The tensor product maps the vector space

into

which is a different vector space, so the notation

is misleading; it should be

(upper or lower indices depending on co- or contra variance, if such notation is relevant at all.

Whether the original vector space remains (the new space is "created" in addition) or whether the original vectors space is "destroyed" is a question of notation and context (one can destroy the "cross product" by simply changing the order or multiplication and adding).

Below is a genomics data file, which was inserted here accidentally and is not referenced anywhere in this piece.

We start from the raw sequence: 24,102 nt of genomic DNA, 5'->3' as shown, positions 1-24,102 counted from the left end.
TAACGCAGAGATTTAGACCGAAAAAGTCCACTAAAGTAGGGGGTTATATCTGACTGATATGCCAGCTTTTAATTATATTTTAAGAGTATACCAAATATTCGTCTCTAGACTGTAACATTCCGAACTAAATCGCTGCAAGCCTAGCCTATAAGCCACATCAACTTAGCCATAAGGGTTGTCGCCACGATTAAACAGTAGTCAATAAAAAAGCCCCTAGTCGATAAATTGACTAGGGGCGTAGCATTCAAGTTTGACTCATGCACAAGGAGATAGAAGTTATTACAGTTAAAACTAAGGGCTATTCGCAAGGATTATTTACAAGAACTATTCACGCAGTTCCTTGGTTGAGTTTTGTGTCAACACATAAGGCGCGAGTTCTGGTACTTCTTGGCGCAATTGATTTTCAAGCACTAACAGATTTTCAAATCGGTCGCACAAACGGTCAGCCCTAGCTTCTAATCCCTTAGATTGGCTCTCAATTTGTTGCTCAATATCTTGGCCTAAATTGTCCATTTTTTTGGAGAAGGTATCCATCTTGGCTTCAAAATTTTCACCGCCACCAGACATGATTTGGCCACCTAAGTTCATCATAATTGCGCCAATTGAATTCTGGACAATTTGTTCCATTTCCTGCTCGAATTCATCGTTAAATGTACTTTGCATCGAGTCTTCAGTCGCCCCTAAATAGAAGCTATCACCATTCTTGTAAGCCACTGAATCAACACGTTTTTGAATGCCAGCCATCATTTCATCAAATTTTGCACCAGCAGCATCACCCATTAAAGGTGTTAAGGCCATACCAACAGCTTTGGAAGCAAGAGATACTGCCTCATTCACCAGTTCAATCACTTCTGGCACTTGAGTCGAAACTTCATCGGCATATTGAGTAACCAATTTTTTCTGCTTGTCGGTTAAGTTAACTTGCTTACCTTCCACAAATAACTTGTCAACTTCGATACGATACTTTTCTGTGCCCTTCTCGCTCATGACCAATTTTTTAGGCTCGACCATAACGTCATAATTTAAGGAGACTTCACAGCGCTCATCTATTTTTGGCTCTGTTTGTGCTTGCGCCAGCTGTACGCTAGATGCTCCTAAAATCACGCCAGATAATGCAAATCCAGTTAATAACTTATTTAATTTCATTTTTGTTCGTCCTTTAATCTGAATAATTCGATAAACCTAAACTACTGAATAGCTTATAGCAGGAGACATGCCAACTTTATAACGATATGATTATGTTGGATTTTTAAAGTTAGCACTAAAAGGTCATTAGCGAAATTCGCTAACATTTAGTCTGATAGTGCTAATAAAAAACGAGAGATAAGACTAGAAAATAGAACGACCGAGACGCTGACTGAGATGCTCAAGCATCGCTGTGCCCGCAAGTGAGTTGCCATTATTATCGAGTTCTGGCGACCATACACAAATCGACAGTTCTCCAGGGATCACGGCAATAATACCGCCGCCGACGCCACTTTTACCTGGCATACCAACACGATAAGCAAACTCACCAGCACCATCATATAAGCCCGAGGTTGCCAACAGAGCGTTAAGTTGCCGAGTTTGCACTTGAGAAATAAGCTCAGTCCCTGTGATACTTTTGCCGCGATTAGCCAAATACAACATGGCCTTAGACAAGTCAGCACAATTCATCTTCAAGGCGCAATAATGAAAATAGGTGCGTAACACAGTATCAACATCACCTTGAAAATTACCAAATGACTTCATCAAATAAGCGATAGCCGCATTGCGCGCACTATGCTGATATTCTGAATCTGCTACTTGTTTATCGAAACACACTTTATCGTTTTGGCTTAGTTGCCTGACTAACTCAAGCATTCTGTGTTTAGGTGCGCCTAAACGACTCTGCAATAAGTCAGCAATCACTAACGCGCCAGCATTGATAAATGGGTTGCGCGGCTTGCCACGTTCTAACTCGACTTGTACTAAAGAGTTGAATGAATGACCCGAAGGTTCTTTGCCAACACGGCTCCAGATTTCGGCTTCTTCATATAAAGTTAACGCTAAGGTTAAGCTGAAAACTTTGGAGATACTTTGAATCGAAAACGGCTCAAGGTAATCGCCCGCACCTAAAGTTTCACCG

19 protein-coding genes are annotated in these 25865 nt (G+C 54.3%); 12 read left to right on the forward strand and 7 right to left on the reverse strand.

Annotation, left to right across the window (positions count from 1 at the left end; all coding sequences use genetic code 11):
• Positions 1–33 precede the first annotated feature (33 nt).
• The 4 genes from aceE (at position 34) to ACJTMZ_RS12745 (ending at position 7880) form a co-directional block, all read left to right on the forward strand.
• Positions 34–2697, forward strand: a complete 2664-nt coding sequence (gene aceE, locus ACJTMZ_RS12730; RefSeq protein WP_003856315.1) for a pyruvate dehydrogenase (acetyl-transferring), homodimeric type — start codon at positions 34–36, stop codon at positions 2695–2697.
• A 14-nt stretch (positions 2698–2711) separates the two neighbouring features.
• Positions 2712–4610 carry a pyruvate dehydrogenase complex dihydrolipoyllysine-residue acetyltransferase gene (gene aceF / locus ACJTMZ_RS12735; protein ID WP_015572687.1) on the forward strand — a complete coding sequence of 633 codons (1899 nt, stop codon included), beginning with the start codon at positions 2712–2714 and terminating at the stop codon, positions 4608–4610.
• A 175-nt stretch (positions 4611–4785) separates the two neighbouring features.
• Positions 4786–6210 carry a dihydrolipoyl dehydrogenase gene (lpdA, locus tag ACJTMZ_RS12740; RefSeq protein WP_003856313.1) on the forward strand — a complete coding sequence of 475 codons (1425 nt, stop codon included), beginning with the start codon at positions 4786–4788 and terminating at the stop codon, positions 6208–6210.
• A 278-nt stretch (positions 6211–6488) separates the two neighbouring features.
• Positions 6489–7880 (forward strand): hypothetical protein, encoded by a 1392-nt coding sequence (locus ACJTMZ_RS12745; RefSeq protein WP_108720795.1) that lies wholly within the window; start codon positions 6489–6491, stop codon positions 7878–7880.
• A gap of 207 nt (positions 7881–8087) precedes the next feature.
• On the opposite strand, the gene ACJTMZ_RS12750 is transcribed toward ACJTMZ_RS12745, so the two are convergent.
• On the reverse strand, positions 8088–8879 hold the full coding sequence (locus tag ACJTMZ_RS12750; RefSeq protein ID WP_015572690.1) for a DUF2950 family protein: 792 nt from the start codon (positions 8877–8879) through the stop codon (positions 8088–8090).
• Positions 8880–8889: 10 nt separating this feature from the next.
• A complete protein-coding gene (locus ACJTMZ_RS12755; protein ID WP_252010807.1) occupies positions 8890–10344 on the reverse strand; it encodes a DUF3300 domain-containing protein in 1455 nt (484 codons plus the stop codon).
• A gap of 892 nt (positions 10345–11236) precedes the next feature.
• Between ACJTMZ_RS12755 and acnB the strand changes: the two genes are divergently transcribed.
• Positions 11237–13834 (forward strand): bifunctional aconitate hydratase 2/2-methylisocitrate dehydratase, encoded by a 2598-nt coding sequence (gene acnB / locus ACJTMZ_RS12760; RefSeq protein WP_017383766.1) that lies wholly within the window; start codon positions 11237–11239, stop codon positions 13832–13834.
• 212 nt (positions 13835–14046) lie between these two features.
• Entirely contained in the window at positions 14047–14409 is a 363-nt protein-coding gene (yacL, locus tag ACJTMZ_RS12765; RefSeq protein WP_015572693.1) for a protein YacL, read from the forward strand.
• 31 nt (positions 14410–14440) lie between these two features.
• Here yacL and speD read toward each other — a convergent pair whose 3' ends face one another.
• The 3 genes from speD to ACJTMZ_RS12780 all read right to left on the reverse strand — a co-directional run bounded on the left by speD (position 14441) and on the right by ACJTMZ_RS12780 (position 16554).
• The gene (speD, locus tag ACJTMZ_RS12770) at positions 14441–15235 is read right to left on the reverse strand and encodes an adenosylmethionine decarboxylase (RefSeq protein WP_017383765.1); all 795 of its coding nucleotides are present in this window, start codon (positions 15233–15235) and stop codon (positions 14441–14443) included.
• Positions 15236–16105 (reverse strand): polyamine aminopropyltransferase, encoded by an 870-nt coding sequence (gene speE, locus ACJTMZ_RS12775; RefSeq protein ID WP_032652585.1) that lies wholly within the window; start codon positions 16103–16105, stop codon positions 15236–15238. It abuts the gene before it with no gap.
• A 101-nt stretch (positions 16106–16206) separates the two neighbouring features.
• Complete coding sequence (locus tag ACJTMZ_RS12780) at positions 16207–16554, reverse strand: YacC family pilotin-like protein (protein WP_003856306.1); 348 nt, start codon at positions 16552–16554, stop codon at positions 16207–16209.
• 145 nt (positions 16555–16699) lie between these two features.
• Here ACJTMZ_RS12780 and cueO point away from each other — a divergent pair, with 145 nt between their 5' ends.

The "outer" product is distinguished for the cross product (which relates to n=2 and the "right hand" rule) for this reason (and a number of others, including parity).

The problem the cross product raises is apparent in the problem of gimbel locking, which is why quaternions are used in action adventure games requiring rotation, among other applications.

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